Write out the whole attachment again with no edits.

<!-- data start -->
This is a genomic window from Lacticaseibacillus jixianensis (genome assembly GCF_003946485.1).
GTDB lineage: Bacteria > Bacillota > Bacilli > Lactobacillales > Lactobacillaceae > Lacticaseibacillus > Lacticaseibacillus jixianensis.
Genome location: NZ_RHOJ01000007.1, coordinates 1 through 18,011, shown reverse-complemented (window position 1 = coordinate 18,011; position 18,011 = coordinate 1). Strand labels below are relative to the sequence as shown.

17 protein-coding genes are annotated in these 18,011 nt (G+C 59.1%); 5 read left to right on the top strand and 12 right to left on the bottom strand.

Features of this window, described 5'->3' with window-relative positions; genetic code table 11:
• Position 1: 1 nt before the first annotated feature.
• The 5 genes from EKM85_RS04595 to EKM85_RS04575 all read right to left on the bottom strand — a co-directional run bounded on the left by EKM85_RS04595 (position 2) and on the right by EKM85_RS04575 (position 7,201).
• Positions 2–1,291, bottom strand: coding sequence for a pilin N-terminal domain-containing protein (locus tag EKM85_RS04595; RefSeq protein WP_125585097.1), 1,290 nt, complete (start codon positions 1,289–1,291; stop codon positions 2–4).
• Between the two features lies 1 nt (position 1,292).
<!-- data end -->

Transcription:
This is a genomic window from Lacticaseibacillus jixianensis (genome assembly GCF_003946485.1).
GTDB lineage: Bacteria > Bacillota > Bacilli > Lactobacillales > Lactobacillaceae > Lacticaseibacillus > Lacticaseibacillus jixianensis.
Genome location: NZ_RHOJ01000007.1, coordinates 1 through 18,011, shown reverse-complemented (window position 1 = coordinate 18,011; position 18,011 = coordinate 1). Strand labels below are relative to the sequence as shown.

17 protein-coding genes are annotated in these 18,011 nt (G+C 59.1%); 5 read left to right on the top strand and 12 right to left on the bottom strand.

Features of this window, described 5'->3' with window-relative positions; genetic code table 11:
• Position 1: 1 nt before the first annotated feature.
• The 5 genes from EKM85_RS04595 to EKM85_RS04575 all read right to left on the bottom strand — a co-directional run bounded on the left by EKM85_RS04595 (position 2) and on the right by EKM85_RS04575 (position 7,201).
• Positions 2–1,291, bottom strand: coding sequence for a pilin N-terminal domain-containing protein (locus tag EKM85_RS04595; RefSeq protein WP_125585097.1), 1,290 nt, complete (start codon positions 1,289–1,291; stop codon positions 2–4).
• Between the two features lies 1 nt (position 1,292).